It's been a big year in television, and we still have 82 days to go. To mark the date -- 10/10/10 -- here are the biggest moments of the first 10 months of 2010:
There was no holiday lull this new year. 2010 began with two departures that are still resonating across the TV landscape. Simon Cowell announced that he would leave "American Idol" in May. Cowell traded in the Fox talent show he helped shape into a juggernaut for his own British talent competition, "The X Factor," which will debut on Fox next fall.
That would have qualified for the month's top moment if it hadn't been for NBC's late-night debacle and its controversial treatment of Conan O'Brien, who hosted "The Tonight Show" for seven months before NBC's mishandling of the failed "Jay Leno Show" forced him to resign. On Jan. 22, the redheaded comic known affectionately to his fans as Coco gave up the job of his dreams in a very classy way.
"Despite this sense of loss, I really feel that this should be a happy moment," he said. "Every comedian dreams of hosting 'The Tonight Show,' and for seven months I got to do it." Addressing his viewers, and especially "young people," he said, "Please do not be cynical. I hate cynicism -- for the record, it's my least favorite quality, and it doesn't lead anywhere. Nobody in life gets exactly what they thought they were going to get. But if you work really hard and you're kind, amazing things will happen."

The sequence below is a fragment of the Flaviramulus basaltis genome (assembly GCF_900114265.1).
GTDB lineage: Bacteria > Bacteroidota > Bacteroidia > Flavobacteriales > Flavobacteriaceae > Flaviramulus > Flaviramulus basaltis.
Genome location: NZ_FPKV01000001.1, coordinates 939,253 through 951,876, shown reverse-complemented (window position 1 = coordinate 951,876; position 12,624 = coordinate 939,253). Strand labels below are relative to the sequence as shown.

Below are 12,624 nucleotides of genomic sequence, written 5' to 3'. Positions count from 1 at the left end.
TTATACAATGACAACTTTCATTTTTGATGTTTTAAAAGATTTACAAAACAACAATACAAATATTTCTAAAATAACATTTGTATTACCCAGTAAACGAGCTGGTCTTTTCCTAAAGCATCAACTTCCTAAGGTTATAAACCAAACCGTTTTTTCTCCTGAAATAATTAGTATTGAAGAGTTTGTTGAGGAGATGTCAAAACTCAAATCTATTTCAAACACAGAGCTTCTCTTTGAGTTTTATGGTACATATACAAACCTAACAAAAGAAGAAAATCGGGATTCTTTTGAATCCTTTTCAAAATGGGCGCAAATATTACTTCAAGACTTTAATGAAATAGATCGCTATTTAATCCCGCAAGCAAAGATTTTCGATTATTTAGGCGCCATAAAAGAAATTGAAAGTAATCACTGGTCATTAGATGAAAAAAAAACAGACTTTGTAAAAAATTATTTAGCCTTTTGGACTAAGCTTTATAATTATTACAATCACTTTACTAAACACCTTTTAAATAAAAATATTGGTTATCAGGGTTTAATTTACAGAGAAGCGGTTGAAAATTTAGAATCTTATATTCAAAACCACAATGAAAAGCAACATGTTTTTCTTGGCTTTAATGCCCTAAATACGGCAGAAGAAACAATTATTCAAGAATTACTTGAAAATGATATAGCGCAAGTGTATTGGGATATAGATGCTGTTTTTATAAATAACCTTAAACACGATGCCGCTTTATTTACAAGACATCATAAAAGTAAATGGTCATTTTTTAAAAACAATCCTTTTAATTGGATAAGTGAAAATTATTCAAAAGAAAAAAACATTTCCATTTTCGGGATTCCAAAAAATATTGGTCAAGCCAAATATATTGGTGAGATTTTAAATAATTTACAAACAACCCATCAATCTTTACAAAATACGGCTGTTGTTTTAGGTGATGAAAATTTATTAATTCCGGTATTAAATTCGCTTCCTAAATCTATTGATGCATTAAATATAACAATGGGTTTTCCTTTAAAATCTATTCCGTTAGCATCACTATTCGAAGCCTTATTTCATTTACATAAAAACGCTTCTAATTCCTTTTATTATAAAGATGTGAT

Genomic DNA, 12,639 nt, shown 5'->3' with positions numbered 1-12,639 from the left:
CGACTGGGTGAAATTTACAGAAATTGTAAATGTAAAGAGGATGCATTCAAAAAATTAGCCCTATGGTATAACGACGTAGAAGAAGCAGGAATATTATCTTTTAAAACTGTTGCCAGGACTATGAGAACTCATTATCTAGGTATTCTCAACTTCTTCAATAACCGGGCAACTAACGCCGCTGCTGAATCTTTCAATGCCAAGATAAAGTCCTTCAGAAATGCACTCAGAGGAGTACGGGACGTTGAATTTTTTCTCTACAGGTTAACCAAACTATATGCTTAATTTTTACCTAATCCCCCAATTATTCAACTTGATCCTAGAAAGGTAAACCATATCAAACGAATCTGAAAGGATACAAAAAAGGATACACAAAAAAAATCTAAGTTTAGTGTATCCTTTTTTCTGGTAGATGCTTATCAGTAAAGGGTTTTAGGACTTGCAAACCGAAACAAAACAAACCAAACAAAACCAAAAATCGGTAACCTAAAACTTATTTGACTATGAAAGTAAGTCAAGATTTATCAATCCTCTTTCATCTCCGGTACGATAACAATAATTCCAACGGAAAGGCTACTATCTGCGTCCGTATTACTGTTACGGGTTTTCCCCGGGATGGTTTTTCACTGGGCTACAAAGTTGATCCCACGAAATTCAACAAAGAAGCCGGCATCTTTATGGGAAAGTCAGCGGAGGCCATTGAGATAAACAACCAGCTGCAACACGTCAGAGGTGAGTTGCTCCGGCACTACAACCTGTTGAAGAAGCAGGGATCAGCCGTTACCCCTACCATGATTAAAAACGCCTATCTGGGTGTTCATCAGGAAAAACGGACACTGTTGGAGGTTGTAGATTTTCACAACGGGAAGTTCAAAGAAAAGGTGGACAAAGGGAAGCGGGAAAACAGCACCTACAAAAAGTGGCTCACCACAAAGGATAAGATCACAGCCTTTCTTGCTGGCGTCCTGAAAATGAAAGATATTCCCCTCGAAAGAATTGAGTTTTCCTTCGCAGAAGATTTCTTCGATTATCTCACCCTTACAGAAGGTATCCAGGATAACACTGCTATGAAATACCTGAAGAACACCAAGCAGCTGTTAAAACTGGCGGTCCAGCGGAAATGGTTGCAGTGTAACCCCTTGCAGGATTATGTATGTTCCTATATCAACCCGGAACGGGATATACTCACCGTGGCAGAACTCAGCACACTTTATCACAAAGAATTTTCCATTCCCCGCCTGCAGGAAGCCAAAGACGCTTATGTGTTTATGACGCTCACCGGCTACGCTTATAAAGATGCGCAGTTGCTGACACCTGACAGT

O'Brien, who rebounded on Twitter and a live tour, has a new show, "Conan," which premieres on TBS on Nov. 8.
Reality TV became really real on Feb. 9 when beloved Capt. Phil Harris of "Deadliest Catch" died from complications of a massive stroke that he suffered while off loading crab in Alaska and filming the Discovery Channel series' sixth season. The episode, which covered the Cornelia Marie captain's death, aired in July and drew 8.5 million viewers, a record for the series.
Known for his volatile but caring relationship with his two sons, Harris began fishing with his father as a boy and was one of the youngest captains of a crab fishing boat on the Bering Sea. He had been in charge of the Cornelia Marie for more than two decades when he died. His sons, Jake and Josh Harris, are at its helm now.